If you had one minute to leave your house for good, what would you take? My answer that night was – surprisingly – my toothbrush. In that moment of panic I wasn’t sure what the next five minutes of my life would bring. But I did know that wherever I ran, I could wipe away the tears and at least brush my teeth.
The next day, in the same clothes and underwear from the day before, burning mascara-blurred eyes and a broken spirit – I stared into my portable classroom wall wondering, what now? The adrenaline had worn into shock. Where could I go? Who could I trust? Who would help me? I had no answers to what seemed like logical questions. The only thing that made sense was the overwhelming urge for a hot shower, some deodorant and some makeup to feel human again.
As it turned out, my spirit wasn’t broken. I refused to let that period in my life be an excuse to fail. It made me wonder how many other people faced similar situations. I pondered how I could make a difference – just as that toothbrush had made a difference to me. It wasn’t until my late 20’s that I had ‘that’ lightning bolt moment. I always dreamed such moments would happen while drinking tea with Himalayans at the top of a mountain I had spent all day climbing. But no. Ironically, it happened in the shower.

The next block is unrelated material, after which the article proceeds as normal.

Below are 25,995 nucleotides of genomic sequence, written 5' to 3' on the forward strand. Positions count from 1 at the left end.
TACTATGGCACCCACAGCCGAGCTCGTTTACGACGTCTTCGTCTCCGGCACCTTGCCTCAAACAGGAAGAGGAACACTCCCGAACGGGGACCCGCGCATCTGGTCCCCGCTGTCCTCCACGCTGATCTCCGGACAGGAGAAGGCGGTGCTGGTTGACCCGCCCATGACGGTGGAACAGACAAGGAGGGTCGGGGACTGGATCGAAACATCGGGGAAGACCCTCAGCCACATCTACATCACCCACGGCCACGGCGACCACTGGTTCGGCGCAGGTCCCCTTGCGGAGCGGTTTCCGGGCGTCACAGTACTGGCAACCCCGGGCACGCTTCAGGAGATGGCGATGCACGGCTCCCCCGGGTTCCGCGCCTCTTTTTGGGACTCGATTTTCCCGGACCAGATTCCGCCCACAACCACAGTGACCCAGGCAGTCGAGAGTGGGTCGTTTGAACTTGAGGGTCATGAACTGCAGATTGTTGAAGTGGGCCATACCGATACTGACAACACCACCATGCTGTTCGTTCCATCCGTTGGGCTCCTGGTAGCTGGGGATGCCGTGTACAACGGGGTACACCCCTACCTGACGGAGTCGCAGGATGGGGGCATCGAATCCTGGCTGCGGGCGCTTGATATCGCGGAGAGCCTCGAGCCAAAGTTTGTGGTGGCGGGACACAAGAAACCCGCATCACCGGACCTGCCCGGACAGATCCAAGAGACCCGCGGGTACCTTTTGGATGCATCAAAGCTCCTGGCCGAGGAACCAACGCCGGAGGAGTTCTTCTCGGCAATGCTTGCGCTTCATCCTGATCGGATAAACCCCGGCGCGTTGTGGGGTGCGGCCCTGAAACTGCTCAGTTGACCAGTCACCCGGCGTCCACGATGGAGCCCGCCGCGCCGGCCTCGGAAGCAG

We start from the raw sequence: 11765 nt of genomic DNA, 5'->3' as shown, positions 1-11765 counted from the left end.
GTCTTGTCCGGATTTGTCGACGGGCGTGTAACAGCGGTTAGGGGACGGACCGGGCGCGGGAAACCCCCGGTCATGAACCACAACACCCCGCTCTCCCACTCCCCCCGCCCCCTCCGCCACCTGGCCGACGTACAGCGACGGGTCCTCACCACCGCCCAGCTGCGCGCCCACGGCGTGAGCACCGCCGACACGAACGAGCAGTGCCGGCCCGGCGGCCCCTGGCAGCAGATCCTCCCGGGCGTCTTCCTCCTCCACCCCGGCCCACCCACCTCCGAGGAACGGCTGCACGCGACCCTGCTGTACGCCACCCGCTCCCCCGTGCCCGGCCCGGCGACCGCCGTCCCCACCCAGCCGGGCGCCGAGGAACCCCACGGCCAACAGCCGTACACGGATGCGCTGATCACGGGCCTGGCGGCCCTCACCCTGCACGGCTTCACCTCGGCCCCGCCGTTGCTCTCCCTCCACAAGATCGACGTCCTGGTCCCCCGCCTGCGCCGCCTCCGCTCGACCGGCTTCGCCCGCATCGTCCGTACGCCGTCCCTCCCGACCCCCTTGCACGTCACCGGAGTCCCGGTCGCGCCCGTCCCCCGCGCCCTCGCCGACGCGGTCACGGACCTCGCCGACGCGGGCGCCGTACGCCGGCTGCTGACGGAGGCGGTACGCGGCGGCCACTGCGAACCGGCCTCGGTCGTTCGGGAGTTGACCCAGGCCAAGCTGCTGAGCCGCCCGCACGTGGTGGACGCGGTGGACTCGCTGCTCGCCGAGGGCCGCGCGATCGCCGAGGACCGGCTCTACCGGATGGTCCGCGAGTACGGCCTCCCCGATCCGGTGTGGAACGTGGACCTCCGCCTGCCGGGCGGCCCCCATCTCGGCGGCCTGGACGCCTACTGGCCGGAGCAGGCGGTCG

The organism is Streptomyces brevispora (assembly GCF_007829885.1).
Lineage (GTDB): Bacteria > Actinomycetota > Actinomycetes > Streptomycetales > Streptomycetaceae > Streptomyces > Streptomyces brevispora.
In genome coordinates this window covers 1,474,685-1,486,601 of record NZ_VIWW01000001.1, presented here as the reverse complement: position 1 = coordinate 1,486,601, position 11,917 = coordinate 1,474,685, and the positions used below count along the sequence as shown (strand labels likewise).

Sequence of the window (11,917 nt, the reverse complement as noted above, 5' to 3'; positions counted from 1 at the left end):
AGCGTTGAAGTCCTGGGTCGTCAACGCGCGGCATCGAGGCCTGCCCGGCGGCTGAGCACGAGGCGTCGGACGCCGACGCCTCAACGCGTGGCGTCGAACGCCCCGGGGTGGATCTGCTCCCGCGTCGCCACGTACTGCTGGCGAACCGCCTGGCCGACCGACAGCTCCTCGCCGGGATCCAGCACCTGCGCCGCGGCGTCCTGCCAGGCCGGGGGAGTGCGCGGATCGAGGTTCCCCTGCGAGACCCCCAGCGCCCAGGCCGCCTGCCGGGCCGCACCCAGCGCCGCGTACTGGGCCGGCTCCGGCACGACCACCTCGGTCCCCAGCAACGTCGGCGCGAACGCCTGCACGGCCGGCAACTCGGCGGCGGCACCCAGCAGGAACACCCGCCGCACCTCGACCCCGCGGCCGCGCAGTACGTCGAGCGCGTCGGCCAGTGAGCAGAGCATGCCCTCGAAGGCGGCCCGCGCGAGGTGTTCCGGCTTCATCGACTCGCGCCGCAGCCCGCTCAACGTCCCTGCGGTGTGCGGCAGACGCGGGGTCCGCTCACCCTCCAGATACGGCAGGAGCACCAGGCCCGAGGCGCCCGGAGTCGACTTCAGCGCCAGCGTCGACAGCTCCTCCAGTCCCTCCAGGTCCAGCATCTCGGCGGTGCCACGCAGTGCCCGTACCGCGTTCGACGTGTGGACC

I was using a mini shampoo I picked up from a hotel on a recent getaway. I wondered, who else secretly ‘pinches’ these toiletries? Who could use these hygiene essentials? With 20,000 people currently homeless in Victoria, I realised it was potentially thousands of people daily.
What if I got a few friends to collect their toiletries while travelling and we donated them to someone who supports victims of family violence and homelessness? So I told a few friends, their friends told their friends and Facebook helped us tell loads more.
Sometimes your greatest moment of heartache is the one that defines your destiny. The day I picked up that toothbrush was the day Pinchapoo was born.